Saturday, 31 October 2009
Friday, 30 October 2009
Thursday, 29 October 2009
Tuesday, 27 October 2009
Sunday, 25 October 2009
Friday, 23 October 2009
Thursday, 22 October 2009
Monday, 19 October 2009
Sunday, 18 October 2009
So, just how do you keep 400 weary Africa Mercy crew entertained on a hot sunny Saturday afternoon in Benin? Answer: the Benin Games! Over 20 teams consisting of 6 competitors in each team tackled a dozen tasks around the ship, encouraged by hundreds (well, several) excited spectators. The teams included "The Pirates Who Don't do Anything" ...
...the "Tooth Fairies" (our Dental team)...
...some Scandinavian ladies with the Danish flag (I've forgotten the team name or why they are flying the Danish flag - they can't all be Danish)...
..."Team Tert", from our Operating Room staff...
...some moody girls who said "what...ever!" a lot (and made us laugh)...
...and us, the Rainbow Warriors!
Friday, 9 October 2009
Thursday, 8 October 2009
"When I saw him, I was suffering," Janette said. "I thought my baby did not have eyelids." At the maternity clinic in Porto-Novo, they told Janette the baby needed to go to Cotonou, Benin's capital, where more advanced medical care is available. So, the baby's grandmother bundled up the yet-unnamed child and climbed onto the back of a motorcycle taxi, the primary mode of transportation in Benin. "When the motorcycle taxi driver saw the baby's eyes, he was afraid," Janette said. Still, he agreed to carry them to Cotonou. The doctors at the hospital in Cotonou told the grandmother to take the baby to the Mercy Ship. Fortunately, it was a Friday – the only day of the week the ship's operating rooms for eye surgeries are not booked full with cataract patients – so the baby was able to be seen immediately. Dr. Jim performed a simple operation to drain the infection and turned the eyelids in the correct direction.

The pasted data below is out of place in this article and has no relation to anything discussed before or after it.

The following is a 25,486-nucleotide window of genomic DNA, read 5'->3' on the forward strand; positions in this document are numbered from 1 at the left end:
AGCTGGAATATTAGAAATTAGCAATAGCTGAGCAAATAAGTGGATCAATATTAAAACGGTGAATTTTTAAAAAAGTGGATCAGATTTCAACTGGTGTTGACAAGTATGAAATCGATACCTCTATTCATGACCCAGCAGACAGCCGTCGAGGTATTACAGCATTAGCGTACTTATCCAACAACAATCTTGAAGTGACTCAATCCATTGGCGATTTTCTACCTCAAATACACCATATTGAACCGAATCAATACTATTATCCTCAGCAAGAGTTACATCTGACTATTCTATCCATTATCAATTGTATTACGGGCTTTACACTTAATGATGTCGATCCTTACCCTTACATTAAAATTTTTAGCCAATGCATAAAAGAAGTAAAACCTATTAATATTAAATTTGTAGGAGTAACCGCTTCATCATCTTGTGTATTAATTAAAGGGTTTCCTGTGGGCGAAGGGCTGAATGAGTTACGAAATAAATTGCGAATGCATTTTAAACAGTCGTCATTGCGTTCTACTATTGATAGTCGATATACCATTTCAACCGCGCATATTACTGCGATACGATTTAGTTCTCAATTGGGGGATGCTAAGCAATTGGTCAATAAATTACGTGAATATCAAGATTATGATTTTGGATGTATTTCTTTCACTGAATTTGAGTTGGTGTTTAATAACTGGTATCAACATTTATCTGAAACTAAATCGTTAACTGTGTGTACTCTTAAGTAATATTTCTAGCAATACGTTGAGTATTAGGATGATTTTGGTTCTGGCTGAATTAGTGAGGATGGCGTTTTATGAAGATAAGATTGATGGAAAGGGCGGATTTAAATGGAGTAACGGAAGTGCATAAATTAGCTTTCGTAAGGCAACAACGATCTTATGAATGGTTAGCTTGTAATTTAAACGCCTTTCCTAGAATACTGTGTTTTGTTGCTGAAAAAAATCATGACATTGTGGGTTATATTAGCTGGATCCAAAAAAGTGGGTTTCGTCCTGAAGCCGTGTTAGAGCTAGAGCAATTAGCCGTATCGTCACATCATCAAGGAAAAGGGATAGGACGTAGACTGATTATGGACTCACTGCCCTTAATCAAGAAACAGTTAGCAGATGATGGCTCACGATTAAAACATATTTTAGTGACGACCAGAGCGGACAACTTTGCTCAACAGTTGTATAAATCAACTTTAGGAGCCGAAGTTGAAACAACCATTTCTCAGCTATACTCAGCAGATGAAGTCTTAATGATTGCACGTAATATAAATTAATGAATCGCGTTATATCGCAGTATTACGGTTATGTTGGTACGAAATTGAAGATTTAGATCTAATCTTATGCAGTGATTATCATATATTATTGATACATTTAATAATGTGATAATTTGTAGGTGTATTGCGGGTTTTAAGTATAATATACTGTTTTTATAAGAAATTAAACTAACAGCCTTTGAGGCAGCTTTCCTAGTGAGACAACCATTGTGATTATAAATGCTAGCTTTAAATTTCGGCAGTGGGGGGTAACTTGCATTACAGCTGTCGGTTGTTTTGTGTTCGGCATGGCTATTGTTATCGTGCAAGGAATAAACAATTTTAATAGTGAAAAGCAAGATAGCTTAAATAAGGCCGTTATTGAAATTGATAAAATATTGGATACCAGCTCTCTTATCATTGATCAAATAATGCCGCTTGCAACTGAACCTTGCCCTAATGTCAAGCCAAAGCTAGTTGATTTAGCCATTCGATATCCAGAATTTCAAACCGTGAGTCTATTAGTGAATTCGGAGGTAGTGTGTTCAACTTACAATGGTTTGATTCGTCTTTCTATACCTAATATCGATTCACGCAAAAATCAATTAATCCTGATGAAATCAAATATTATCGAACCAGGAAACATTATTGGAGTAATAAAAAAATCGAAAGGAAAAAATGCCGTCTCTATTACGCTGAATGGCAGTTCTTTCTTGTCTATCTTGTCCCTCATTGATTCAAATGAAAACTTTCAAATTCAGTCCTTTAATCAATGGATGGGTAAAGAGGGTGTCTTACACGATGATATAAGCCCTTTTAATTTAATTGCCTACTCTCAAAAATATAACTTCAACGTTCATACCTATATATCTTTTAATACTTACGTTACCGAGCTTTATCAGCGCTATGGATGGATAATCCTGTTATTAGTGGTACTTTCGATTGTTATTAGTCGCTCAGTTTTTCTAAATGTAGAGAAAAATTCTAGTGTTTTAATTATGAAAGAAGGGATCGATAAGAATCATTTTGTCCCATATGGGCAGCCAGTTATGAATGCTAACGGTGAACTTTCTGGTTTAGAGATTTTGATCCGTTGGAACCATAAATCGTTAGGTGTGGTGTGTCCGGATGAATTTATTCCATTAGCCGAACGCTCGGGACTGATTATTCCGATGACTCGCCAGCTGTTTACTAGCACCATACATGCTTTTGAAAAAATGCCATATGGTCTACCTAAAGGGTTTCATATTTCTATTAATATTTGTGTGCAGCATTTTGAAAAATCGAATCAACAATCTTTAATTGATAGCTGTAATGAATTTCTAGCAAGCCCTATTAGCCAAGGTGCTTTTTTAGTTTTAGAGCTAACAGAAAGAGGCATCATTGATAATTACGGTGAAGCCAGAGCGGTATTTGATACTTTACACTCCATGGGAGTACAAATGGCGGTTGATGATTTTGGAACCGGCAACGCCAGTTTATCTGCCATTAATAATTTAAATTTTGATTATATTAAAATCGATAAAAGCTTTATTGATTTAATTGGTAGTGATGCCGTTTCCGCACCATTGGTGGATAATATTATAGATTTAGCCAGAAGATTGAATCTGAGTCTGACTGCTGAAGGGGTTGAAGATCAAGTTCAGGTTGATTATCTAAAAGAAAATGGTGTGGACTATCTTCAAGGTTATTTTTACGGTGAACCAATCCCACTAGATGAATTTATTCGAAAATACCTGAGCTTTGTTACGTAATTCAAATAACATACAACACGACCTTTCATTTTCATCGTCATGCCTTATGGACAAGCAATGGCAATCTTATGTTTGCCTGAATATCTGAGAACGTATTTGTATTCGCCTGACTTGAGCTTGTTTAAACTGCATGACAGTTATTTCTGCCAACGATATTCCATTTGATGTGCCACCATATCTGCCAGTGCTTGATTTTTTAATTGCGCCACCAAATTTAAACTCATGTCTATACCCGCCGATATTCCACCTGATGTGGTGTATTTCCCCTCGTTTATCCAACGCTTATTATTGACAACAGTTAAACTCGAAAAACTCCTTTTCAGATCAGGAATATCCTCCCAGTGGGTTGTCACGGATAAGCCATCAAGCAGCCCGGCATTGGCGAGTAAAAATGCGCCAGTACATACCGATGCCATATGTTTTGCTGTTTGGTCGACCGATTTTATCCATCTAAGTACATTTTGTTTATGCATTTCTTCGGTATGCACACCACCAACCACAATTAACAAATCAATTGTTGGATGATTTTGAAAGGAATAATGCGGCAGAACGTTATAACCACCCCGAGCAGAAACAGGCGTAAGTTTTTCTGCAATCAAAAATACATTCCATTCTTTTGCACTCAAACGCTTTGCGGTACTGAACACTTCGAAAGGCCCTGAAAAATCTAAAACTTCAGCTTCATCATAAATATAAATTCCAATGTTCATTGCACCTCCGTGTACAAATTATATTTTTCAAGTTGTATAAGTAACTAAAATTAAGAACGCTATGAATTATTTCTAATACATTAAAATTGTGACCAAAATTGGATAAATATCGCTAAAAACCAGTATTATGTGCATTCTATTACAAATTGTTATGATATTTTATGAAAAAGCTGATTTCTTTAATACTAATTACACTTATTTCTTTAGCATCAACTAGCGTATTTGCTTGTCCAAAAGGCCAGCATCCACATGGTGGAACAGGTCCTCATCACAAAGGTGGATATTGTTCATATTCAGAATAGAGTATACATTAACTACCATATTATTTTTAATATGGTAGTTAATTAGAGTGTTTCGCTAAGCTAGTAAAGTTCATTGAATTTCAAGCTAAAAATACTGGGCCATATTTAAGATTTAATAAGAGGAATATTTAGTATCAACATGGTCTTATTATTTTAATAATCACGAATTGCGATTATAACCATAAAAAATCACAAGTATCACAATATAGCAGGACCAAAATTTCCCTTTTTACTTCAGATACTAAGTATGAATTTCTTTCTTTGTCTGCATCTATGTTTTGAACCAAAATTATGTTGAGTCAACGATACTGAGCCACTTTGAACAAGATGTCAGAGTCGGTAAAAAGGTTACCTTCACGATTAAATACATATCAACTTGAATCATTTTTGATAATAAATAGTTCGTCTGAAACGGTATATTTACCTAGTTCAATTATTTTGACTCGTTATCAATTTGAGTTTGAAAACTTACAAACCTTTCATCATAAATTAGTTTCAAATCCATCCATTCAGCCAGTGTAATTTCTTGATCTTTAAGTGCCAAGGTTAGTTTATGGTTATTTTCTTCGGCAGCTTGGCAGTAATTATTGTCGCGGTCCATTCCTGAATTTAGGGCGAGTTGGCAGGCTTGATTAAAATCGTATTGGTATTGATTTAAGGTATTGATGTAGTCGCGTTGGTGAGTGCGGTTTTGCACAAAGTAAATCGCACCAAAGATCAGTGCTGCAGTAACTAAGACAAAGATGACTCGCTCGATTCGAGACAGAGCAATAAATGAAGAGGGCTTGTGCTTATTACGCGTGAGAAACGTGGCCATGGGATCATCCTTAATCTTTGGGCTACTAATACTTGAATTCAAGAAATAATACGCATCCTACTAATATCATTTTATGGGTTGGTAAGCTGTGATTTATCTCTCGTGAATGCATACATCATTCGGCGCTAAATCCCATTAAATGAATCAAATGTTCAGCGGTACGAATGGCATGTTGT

The baby was given antibiotics and was kept overnight. The next day, Janette was able to leave the hospital and travel to Cotonou herself to see her baby. They were released to go home soon after. Even in such a short time, the visual transformation was dramatic. The baby, now named Desiré, returned for a post-operative appointment a week later. On the way back to the ship, Janette happened upon the same motorcycle taxi driver who had brought Desiré and his grandmother to the ship the first time. He could not believe the difference and told Janette how happy it made him to see the baby was healed. Janette certainly agreed with him. "The goodness that Mercy Ships has done makes me so happy," Janette said. "If Mercy Ships was not around, where would I have gone?"
From the blog of Stacy Adams.